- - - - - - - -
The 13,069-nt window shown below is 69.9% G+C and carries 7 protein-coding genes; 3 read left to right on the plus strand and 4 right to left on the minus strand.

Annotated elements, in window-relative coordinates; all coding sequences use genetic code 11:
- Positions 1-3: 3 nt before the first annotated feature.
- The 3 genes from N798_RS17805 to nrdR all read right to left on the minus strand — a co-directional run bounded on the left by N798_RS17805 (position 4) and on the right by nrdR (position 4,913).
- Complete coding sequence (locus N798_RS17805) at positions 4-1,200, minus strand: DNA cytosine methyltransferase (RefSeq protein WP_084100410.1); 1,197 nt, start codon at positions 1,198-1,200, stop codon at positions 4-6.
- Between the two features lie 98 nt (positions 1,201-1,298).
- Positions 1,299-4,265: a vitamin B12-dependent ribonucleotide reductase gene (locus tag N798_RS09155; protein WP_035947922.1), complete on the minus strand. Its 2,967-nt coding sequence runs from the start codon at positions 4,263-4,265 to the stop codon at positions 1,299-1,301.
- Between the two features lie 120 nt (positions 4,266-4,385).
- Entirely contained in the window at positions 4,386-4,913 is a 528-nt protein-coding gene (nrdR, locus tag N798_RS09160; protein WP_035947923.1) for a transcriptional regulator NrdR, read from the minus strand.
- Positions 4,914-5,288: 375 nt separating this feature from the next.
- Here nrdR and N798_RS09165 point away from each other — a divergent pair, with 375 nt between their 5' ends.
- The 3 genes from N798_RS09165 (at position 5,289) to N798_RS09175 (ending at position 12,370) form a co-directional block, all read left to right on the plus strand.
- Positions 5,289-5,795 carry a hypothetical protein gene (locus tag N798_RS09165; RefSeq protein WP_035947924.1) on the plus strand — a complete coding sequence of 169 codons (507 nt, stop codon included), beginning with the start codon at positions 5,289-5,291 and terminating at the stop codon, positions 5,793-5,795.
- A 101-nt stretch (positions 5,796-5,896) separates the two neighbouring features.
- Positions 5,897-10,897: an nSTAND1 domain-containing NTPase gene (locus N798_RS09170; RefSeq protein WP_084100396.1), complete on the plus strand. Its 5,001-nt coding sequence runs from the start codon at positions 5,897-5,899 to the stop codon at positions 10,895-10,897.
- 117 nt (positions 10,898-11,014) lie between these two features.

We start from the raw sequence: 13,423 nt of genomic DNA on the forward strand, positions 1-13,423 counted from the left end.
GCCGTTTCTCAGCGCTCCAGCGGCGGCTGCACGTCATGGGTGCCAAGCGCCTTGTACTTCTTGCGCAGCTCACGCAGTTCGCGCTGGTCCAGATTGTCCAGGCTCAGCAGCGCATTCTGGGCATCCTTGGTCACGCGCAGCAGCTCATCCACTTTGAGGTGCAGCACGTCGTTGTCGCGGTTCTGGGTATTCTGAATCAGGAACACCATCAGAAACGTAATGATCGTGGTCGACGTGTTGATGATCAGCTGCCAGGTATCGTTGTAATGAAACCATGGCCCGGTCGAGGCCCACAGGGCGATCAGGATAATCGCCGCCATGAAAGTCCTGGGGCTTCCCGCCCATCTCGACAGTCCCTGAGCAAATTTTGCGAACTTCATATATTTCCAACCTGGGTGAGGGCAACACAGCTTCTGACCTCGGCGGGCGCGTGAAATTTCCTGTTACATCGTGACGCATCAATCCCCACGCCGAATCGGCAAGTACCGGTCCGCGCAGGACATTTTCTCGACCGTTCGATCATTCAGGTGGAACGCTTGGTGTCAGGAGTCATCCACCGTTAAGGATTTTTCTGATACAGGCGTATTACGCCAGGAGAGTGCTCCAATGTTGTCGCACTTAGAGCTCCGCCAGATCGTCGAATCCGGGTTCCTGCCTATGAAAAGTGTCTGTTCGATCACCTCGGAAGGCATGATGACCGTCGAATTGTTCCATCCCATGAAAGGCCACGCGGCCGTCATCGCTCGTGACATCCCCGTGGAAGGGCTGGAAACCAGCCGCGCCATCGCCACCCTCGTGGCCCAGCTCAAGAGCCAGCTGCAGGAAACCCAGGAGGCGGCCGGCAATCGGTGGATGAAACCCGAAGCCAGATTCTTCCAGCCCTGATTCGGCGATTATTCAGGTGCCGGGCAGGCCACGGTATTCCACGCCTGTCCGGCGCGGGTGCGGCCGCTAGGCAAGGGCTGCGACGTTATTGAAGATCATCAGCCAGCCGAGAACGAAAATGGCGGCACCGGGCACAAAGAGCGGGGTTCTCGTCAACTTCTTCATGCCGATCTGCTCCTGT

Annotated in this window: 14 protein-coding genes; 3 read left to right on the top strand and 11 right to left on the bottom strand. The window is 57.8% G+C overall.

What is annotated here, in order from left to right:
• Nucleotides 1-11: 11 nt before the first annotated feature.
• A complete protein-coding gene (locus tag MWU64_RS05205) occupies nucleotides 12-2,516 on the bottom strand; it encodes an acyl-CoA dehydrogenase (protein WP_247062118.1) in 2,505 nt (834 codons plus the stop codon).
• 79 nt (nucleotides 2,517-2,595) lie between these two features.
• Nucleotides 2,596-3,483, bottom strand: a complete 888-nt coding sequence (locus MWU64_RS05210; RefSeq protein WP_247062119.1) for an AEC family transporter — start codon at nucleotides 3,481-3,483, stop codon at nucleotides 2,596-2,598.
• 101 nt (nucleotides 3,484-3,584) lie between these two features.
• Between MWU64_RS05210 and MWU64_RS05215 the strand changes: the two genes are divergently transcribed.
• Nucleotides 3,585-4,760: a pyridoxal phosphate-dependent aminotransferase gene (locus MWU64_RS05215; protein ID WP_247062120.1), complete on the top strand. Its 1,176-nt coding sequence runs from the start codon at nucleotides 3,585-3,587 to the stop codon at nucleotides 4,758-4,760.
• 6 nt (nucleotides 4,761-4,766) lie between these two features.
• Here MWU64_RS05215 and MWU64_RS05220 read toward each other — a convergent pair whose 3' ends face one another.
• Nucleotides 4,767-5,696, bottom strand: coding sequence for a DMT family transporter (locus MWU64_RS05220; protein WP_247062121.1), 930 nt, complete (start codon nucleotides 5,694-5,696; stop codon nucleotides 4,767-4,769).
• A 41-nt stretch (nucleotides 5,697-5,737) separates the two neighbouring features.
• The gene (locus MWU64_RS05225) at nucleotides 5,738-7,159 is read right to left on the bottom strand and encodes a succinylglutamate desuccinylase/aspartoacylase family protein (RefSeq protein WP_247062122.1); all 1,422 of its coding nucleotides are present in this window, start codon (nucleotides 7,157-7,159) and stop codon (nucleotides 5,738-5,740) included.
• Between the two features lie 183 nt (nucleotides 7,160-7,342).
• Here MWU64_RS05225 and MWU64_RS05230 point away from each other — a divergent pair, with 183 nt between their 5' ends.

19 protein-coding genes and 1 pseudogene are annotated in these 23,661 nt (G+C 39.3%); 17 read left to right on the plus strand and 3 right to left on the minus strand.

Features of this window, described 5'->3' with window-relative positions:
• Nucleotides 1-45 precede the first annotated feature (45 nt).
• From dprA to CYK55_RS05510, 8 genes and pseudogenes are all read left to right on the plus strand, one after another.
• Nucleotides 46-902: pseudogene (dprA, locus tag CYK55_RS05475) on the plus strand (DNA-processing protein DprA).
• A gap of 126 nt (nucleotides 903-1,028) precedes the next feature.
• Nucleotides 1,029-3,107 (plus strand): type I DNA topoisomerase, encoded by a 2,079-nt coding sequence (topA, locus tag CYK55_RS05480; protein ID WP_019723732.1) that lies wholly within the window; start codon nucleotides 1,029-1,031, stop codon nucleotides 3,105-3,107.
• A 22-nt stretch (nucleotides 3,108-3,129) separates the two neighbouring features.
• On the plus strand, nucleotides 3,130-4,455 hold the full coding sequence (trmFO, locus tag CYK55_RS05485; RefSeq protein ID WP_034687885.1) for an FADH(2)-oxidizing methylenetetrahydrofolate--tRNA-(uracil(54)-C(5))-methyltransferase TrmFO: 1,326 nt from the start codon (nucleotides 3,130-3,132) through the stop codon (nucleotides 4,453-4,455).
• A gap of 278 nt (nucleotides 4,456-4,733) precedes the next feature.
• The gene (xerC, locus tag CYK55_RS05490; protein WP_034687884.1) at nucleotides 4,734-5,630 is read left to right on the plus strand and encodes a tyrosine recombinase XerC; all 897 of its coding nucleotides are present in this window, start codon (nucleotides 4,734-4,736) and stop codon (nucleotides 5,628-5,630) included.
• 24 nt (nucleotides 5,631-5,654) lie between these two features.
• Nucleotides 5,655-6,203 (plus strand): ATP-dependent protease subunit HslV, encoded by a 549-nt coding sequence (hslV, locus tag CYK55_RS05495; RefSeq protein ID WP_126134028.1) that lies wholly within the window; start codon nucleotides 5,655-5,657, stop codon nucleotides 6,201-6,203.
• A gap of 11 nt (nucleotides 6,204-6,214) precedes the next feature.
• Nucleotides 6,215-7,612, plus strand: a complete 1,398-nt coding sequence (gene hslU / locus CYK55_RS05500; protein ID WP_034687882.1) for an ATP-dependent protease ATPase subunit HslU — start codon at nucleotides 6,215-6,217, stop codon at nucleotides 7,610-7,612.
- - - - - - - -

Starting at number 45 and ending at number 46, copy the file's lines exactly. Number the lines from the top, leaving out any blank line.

• The gene (xerC, locus tag CYK55_RS05490; protein WP_034687884.1) at nucleotides 4,734-5,630 is read left to right on the plus strand and encodes a tyrosine recombinase XerC; all 897 of its coding nucleotides are present in this window, start codon (nucleotides 4,734-4,736) and stop codon (nucleotides 5,628-5,630) included.
• 24 nt (nucleotides 5,631-5,654) lie between these two features.